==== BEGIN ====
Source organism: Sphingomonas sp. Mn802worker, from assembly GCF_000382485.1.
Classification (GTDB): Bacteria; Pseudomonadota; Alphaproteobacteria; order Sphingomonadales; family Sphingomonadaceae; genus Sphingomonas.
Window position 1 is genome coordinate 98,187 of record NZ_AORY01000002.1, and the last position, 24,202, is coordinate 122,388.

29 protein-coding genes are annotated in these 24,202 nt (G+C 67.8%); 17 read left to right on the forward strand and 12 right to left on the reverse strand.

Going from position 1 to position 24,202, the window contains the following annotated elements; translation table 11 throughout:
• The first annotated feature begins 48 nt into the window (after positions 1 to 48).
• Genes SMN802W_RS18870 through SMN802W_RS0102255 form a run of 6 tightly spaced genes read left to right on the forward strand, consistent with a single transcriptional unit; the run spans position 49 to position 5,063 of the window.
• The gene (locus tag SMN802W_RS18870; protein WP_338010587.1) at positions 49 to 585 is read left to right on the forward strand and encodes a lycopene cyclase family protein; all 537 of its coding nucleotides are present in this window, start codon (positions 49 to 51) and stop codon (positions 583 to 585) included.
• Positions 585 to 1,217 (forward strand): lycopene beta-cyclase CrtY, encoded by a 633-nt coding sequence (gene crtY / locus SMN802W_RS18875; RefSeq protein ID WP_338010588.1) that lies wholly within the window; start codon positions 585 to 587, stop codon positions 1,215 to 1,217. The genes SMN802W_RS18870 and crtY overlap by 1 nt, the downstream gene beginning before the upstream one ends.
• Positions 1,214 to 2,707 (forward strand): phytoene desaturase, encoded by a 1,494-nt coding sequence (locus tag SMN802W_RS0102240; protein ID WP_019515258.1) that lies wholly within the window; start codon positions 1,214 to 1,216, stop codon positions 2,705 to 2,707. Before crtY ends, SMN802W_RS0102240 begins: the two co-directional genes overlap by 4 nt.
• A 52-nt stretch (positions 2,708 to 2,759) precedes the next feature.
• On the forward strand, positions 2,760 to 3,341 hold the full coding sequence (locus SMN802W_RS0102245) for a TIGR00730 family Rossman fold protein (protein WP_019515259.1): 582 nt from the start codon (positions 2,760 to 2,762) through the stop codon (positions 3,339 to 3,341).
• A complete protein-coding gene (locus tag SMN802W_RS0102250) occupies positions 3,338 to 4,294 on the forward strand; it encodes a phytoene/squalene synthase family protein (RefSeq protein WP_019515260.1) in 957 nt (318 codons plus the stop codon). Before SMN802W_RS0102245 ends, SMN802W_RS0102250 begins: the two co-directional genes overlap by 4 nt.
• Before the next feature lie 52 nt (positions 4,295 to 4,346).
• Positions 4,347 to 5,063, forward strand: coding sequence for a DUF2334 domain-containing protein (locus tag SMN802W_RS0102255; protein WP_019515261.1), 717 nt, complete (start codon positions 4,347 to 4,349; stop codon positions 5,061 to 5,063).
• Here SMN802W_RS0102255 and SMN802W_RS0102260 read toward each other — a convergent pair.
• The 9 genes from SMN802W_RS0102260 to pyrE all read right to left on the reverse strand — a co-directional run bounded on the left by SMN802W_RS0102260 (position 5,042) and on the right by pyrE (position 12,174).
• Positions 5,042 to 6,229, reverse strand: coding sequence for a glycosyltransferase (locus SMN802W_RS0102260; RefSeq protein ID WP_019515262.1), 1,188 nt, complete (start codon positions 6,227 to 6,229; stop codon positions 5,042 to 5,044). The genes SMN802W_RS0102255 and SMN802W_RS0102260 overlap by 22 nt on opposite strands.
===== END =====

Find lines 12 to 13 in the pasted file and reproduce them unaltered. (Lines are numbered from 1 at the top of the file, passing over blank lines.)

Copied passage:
• On the forward strand, positions 2,760 to 3,341 hold the full coding sequence (locus SMN802W_RS0102245) for a TIGR00730 family Rossman fold protein (protein WP_019515259.1): 582 nt from the start codon (positions 2,760 to 2,762) through the stop codon (positions 3,339 to 3,341).
• A complete protein-coding gene (locus tag SMN802W_RS0102250) occupies positions 3,338 to 4,294 on the forward strand; it encodes a phytoene/squalene synthase family protein (RefSeq protein WP_019515260.1) in 957 nt (318 codons plus the stop codon). Before SMN802W_RS0102245 ends, SMN802W_RS0102250 begins: the two co-directional genes overlap by 4 nt.